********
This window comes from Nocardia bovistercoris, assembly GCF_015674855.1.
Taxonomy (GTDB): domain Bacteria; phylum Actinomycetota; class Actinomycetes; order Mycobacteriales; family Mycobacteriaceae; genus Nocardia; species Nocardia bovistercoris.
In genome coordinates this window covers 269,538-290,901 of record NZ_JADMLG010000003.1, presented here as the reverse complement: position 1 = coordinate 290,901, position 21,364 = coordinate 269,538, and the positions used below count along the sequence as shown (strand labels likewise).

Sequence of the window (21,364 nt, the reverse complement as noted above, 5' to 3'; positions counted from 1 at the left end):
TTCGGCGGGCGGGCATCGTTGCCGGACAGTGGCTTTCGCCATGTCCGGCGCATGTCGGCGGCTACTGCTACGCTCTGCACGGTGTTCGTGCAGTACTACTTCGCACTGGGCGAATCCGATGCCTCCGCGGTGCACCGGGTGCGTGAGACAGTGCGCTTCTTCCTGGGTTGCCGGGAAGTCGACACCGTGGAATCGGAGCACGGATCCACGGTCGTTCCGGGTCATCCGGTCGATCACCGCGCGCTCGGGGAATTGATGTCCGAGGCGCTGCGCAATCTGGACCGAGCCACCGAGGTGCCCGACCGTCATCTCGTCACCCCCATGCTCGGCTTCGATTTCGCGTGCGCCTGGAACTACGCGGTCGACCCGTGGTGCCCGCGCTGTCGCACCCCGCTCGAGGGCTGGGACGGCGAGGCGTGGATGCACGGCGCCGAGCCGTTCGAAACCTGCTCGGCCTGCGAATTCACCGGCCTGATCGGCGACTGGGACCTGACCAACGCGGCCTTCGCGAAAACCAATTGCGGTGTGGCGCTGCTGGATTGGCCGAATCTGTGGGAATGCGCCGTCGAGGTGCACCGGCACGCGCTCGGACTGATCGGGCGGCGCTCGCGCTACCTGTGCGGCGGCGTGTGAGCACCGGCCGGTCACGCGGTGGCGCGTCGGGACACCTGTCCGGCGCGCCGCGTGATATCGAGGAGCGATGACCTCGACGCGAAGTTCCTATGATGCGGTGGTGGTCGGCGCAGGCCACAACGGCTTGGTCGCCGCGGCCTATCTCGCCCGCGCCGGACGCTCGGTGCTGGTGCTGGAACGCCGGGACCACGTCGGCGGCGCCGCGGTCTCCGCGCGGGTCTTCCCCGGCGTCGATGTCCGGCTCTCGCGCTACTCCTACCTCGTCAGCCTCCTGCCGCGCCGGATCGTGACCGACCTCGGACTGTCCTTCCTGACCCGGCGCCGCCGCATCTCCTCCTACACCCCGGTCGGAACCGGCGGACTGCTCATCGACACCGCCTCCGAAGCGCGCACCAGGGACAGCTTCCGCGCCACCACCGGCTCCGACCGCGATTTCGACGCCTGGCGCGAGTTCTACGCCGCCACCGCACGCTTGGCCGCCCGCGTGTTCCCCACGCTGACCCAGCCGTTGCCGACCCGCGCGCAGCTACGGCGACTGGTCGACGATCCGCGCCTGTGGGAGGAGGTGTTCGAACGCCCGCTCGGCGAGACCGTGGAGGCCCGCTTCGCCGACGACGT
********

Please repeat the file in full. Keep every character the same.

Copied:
This window comes from Nocardia bovistercoris, assembly GCF_015674855.1.
Taxonomy (GTDB): domain Bacteria; phylum Actinomycetota; class Actinomycetes; order Mycobacteriales; family Mycobacteriaceae; genus Nocardia; species Nocardia bovistercoris.
In genome coordinates this window covers 269,538-290,901 of record NZ_JADMLG010000003.1, presented here as the reverse complement: position 1 = coordinate 290,901, position 21,364 = coordinate 269,538, and the positions used below count along the sequence as shown (strand labels likewise).

Sequence of the window (21,364 nt, the reverse complement as noted above, 5' to 3'; positions counted from 1 at the left end):
TTCGGCGGGCGGGCATCGTTGCCGGACAGTGGCTTTCGCCATGTCCGGCGCATGTCGGCGGCTACTGCTACGCTCTGCACGGTGTTCGTGCAGTACTACTTCGCACTGGGCGAATCCGATGCCTCCGCGGTGCACCGGGTGCGTGAGACAGTGCGCTTCTTCCTGGGTTGCCGGGAAGTCGACACCGTGGAATCGGAGCACGGATCCACGGTCGTTCCGGGTCATCCGGTCGATCACCGCGCGCTCGGGGAATTGATGTCCGAGGCGCTGCGCAATCTGGACCGAGCCACCGAGGTGCCCGACCGTCATCTCGTCACCCCCATGCTCGGCTTCGATTTCGCGTGCGCCTGGAACTACGCGGTCGACCCGTGGTGCCCGCGCTGTCGCACCCCGCTCGAGGGCTGGGACGGCGAGGCGTGGATGCACGGCGCCGAGCCGTTCGAAACCTGCTCGGCCTGCGAATTCACCGGCCTGATCGGCGACTGGGACCTGACCAACGCGGCCTTCGCGAAAACCAATTGCGGTGTGGCGCTGCTGGATTGGCCGAATCTGTGGGAATGCGCCGTCGAGGTGCACCGGCACGCGCTCGGACTGATCGGGCGGCGCTCGCGCTACCTGTGCGGCGGCGTGTGAGCACCGGCCGGTCACGCGGTGGCGCGTCGGGACACCTGTCCGGCGCGCCGCGTGATATCGAGGAGCGATGACCTCGACGCGAAGTTCCTATGATGCGGTGGTGGTCGGCGCAGGCCACAACGGCTTGGTCGCCGCGGCCTATCTCGCCCGCGCCGGACGCTCGGTGCTGGTGCTGGAACGCCGGGACCACGTCGGCGGCGCCGCGGTCTCCGCGCGGGTCTTCCCCGGCGTCGATGTCCGGCTCTCGCGCTACTCCTACCTCGTCAGCCTCCTGCCGCGCCGGATCGTGACCGACCTCGGACTGTCCTTCCTGACCCGGCGCCGCCGCATCTCCTCCTACACCCCGGTCGGAACCGGCGGACTGCTCATCGACACCGCCTCCGAAGCGCGCACCAGGGACAGCTTCCGCGCCACCACCGGCTCCGACCGCGATTTCGACGCCTGGCGCGAGTTCTACGCCGCCACCGCACGCTTGGCCGCCCGCGTGTTCCCCACGCTGACCCAGCCGTTGCCGACCCGCGCGCAGCTACGGCGACTGGTCGACGATCCGCGCCTGTGGGAGGAGGTGTTCGAACGCCCGCTCGGCGAGACCGTGGAGGCCCGCTTCGCCGACGACGT